Do you like beer? If yes, then get ahead with Elizabeth Yorke's guide on how to use the spent grain from a brewery.

Elizabeth Yorke, the founder of Saving Grains, tells us that we can cook with brewery byproducts, and shows us how.

Back in 2016, I was going through a ‘bread phase’. I wanted to find out what made the best tasting sourdough loaf. This curiosity landed me on an internship with bread historian William Rubel. We recreated historical breads, focusing right down to the grain variety, sieves (for grain particle size), and we even kneaded bread with our feet, because one recipe called for it!

Through this journey I came across this magical grain that everyone, ironically, was calling spent grain – a byproduct of the beer industry that is often considered food waste. 

Beer brewing involves soaking malted grain in hot water. The sugars are extracted from the grain and the liquid goes on to be fermented and that’s what makes the beer.

In the initial stage of this process, we are left with a hot mash of malted grain (wheat, barley and oats) which is known as spent grain. It contains no alcohol. This grain is flavourful and malty and rich in protein and fibre. It is devoid of most of its carbohydrates, which is why it is known as “spent grain” – spent of carbohydrates. 

This was ironic, I thought, because once I started cooking and baking with this spent grain I found that there were tons of malt flavour notes and interesting textures in this grain. Also what was even more amazing was that it had high protein (23 per cent) and fibre (46 per cent). It was spent of carbs, yes, but it was also super rich in flavour and nutrition!

So why aren’t we eating more of this beer grain? Here’s my guide on how to get your hands on some of this good grain and how to cook with it.

1. Forage for a microbrewery

This grain can be all around us, and we just don’t know it. Especially in a city like Bangalore, where I’m from, we have 60 to 70 microbreweries. Each brewery uses approximately 200 kilograms of grain to brew 1,000 litres of beer. This means roughly 12,000 kilograms of this grain is left over. The next time you are hanging out at your favourite microbrewery, take a small ziplock bag along with you (that’s how I started!), and ask your server or brewer if they have got some spent grain.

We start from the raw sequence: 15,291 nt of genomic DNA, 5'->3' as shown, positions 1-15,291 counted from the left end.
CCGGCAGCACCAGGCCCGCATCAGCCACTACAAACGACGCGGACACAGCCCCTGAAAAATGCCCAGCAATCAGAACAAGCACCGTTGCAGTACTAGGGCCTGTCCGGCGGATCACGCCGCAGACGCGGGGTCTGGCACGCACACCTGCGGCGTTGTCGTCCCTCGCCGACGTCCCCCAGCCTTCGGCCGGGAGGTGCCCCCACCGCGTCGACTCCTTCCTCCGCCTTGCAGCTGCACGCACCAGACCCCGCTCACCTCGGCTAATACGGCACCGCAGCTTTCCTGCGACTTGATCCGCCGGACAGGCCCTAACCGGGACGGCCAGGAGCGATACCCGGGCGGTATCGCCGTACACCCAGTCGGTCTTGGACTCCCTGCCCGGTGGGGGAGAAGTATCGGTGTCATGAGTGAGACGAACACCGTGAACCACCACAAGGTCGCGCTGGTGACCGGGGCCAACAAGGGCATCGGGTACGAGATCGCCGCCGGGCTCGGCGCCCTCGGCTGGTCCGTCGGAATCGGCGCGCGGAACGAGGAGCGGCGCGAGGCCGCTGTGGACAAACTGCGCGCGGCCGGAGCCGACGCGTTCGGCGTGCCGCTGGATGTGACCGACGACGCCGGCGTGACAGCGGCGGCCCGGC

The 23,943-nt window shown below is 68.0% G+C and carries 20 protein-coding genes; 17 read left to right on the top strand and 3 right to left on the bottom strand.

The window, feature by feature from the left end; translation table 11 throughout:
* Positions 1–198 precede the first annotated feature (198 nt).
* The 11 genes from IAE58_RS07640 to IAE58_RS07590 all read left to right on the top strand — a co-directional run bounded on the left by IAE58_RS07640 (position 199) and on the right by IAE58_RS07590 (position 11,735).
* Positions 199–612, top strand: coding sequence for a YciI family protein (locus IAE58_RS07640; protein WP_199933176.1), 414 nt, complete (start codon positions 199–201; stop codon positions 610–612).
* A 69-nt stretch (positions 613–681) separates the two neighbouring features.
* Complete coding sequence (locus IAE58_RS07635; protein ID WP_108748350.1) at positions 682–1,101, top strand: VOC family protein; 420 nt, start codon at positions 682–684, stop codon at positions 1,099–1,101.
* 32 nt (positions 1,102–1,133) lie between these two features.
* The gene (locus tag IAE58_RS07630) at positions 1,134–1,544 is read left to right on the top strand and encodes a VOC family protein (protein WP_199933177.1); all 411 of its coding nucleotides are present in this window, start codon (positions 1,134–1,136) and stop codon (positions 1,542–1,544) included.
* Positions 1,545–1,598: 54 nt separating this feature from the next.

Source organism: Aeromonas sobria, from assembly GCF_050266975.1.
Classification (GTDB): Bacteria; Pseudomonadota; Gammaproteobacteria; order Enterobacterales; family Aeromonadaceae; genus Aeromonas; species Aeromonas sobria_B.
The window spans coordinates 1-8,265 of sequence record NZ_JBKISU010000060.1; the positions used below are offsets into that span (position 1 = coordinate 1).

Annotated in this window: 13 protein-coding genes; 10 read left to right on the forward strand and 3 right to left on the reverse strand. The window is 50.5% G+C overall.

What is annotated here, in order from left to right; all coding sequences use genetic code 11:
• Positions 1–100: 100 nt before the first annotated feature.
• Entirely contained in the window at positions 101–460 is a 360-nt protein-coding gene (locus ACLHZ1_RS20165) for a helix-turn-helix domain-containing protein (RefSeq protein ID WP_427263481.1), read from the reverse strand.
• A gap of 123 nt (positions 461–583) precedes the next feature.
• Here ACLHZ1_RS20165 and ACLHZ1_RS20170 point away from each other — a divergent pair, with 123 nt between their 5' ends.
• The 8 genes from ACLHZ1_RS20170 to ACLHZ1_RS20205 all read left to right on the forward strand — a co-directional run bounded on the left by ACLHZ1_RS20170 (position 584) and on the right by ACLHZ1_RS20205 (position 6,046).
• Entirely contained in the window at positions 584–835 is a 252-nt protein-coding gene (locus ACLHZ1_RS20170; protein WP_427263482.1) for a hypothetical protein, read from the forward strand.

2. When in doubt dry it out

Once you’ve got your hands on this porridge-like mash, the easiest first step to preserve the grain is extract all its moisture, or as much as possible. This can be done in a home oven. Knock the temperature down to 100-120º C. Thinly spread out your wet spent grain on a tray. Keep moving the grain around every hour or so, until it is completely dry. You can then mill it into a flour in a home flour mill, or blitz it into a fine powder in your mixie jar. Blend the spent grain flour with your regular wheat flour to add flavour and fibre. We use 50 per cent spent grain flour in our cookies, giving them a lovely chocolatey colour and super malty flavour. Nobody will guess there’s no cacao involved.

Here’s where you can get creative: Mix the flour into baked goods, pancakes, or bread or even your favourite laddoo! The possibilities are endless, and the flavours are incredible!

3. Don’t shake it till you have baked it

Even though the whole wet spent grain is fibrous, when it’s blended with the right ingredients it makes some fun textured snacks. Want to eat beer for breakfast? Mixing some of this grain into your granola adds some fun malty flavours into your breakfast bowl. When used to crumb-baked anything, spent grain lends a nice crunch.

4. Activate those microbes

Fermentation is everyone’s friend. Spent grain, because of its high moisture, protein and fibre makes for some very interesting fermentation. Use it to make pickle beds, spent grain miso, or garum. At one point, restaurant Amass in Copenhagen was even making their own chocolate from spent grain – no cacao beans in sight – all from the power and flavours of brewers’ spent grain.

Spent grain miso (Instagram)

5. Tell your (beer) friends

Brewer’s spent grain is an exciting and relatively new ingredient in the Indian food scene with its abundant flavour potential and limitless experimental possibilities. The key to unlocking its full potential lies in the collaboration between chefs and brewers, who must join forces to create delectable and innovative dishes.

By bridging the gap between the kitchen and the brewery, chefs and brewers can build on each other’s expertise, resulting in extraordinary culinary ideas that push boundaries. So, the next time you order a refreshing beer, don’t forget to ask for a side of spent beer grain. 

Elizabeth Yorke is the founder of Saving Grains, a community centred initiative to upcycle brewers spent grain in Bangalore, India. 

Header Image Credit: Cookies by cats eye kitchen.

We hope you enjoyed this enthuGuide on the 5 steps to upcycle brewery byproducts including spent grain, brought to you by enthucutlet.